Why will God, in the future, have to bring the members of the Synagogue of Satan to the Philadelphian believers and make sure that they “know that I have loved them”? So those in Satan’s Synagogue will know that God was working with them. Which believers are the most rejected people? Before answering that question, let us distinguish between persecuted and rejected believers. Well-recognized church groups are more likely to be the target of persecutions—financial discrimination, mass imprisonment or even executions. Larger groups are persecuted by the “Synagogue of Satan” because they are recognized by them.

But diligent, God-fearing believers who are not part of any big organization are frequently rejected as “nuts”. For example, when someone asks for time off from their job or school to observe the Sabbath or Feast days, or asks to forgo vaccination or military service, they are usually asked “What’s your religion?” When one responds, “this is my personal understanding of the Bible”, they are often asked “What’s your religion?” again. Most people in worldly systems cannot imagine that anyone would risk losing their position at work or school unless some religious group required it. They would also expect the church organization to get involved in defense of its members’ beliefs if necessary. “My group versus your group” is something that carnal people understand well.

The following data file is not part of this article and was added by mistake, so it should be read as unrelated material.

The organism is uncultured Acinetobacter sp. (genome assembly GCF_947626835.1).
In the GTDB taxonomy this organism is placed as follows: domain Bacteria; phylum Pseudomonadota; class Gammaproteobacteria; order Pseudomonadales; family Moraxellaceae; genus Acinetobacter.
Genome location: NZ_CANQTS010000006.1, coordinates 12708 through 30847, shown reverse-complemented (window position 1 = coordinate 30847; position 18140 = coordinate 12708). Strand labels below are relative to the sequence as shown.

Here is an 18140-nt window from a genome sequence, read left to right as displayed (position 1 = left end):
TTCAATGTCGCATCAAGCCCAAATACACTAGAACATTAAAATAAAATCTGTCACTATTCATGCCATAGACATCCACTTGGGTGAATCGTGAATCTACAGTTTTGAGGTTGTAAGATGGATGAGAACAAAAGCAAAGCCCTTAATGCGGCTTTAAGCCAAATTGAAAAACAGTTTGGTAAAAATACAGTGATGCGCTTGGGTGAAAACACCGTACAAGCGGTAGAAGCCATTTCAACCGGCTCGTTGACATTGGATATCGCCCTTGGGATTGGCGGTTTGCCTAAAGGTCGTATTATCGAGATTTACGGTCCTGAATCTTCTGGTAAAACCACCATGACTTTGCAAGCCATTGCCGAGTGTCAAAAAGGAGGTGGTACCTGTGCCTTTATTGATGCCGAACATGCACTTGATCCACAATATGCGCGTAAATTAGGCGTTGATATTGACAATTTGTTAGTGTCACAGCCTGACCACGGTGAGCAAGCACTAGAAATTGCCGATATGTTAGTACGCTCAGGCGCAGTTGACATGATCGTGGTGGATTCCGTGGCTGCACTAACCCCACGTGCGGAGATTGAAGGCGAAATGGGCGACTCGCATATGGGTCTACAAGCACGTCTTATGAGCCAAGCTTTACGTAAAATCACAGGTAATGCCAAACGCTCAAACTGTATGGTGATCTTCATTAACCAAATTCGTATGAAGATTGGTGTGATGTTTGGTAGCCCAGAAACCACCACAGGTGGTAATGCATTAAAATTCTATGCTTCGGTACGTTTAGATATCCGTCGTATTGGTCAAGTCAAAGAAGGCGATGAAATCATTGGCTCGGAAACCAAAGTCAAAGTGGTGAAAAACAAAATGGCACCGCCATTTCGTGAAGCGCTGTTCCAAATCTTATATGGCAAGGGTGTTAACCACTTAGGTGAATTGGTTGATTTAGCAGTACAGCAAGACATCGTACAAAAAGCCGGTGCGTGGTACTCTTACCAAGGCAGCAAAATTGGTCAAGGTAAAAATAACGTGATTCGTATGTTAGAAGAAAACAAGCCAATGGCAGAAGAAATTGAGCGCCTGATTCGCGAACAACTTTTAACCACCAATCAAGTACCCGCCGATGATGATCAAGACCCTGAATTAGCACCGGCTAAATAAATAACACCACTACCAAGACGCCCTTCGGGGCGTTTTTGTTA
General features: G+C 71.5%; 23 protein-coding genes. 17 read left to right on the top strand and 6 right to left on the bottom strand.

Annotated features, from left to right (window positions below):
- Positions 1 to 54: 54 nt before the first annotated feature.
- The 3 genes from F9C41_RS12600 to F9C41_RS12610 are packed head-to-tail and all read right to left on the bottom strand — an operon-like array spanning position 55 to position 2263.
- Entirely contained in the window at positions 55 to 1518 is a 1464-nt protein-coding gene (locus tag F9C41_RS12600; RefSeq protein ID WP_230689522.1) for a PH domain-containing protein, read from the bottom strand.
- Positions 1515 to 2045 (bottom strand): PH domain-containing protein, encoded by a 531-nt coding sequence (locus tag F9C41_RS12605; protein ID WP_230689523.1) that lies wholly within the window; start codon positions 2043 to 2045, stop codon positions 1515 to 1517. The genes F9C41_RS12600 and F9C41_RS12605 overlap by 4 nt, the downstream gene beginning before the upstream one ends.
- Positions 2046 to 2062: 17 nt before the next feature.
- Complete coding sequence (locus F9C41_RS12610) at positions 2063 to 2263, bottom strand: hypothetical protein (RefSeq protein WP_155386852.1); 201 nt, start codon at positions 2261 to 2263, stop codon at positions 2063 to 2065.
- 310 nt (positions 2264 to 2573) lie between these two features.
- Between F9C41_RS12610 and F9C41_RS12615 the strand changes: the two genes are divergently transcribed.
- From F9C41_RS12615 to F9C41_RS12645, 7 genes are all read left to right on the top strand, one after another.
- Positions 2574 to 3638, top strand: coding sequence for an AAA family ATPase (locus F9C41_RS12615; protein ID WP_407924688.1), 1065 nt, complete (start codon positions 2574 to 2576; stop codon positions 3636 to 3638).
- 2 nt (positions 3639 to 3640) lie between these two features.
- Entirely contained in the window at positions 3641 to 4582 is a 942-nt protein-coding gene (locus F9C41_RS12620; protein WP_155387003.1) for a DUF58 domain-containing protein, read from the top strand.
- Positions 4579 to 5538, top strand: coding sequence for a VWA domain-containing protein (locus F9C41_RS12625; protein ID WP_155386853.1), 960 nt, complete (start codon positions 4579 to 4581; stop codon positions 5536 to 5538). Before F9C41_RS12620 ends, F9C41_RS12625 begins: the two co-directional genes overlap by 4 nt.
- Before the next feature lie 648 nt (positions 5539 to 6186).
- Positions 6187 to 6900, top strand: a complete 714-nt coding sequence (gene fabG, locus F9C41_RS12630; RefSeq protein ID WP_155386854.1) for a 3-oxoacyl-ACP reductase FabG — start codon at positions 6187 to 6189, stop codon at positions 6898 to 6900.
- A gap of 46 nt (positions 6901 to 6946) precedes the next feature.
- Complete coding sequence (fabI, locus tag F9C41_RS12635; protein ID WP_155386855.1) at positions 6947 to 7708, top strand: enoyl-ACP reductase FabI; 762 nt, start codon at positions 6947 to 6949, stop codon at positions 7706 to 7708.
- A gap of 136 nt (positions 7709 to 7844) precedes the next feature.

Christ reminds this group that He has given them things to do, even though they have little strength. The word translated “strength” here is from the Greek dunamis which means innate power—frequently miracle-working power

Individual believers making major life-decisions by their own understanding of the Bible seems strange, today, and causes believers to be rejected by many potential friends, business associates, schools, governments and even churches. Many churches talk about “trusting in Christ” and “having a personal relationship with Him”, but in reality many professing Christians just do what their church organization expects. (There is nothing unbiblical about serving in local church congregations and international evangelistic ministries, but church groups should not undermine individual responsibility to do right: “Therefore, to him who knows to do good and does not do it, to him it is sin”—Jms 4:17; see also John 9:41; 13:17; 15:22.)